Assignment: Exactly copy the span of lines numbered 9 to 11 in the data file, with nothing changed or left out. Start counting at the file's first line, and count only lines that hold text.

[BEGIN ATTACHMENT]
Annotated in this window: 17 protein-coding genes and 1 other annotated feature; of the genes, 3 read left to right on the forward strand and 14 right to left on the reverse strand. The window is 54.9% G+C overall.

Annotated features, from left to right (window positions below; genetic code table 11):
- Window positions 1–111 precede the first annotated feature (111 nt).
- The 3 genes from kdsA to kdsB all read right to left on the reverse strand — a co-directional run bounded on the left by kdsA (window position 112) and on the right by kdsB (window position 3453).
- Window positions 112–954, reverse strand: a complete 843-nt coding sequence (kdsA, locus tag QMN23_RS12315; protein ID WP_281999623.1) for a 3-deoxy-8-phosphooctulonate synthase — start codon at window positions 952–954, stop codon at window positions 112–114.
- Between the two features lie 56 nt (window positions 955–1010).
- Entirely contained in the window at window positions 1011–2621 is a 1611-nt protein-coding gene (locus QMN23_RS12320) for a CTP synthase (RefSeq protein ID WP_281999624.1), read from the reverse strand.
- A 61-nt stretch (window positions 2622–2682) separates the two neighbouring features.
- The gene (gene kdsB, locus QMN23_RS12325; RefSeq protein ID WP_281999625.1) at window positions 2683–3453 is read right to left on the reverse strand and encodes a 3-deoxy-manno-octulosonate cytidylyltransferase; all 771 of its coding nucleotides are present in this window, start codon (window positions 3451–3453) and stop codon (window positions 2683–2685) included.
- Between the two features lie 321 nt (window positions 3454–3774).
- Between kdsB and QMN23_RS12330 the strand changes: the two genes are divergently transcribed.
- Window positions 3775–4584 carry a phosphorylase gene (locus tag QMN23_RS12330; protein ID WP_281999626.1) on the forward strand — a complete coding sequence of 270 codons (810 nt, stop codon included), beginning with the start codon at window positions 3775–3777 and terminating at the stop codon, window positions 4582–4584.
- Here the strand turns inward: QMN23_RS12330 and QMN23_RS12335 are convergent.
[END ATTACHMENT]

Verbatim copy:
- The gene (gene kdsB, locus QMN23_RS12325; RefSeq protein ID WP_281999625.1) at window positions 2683–3453 is read right to left on the reverse strand and encodes a 3-deoxy-manno-octulosonate cytidylyltransferase; all 771 of its coding nucleotides are present in this window, start codon (window positions 3451–3453) and stop codon (window positions 2683–2685) included.
- Between the two features lie 321 nt (window positions 3454–3774).
- Between kdsB and QMN23_RS12330 the strand changes: the two genes are divergently transcribed.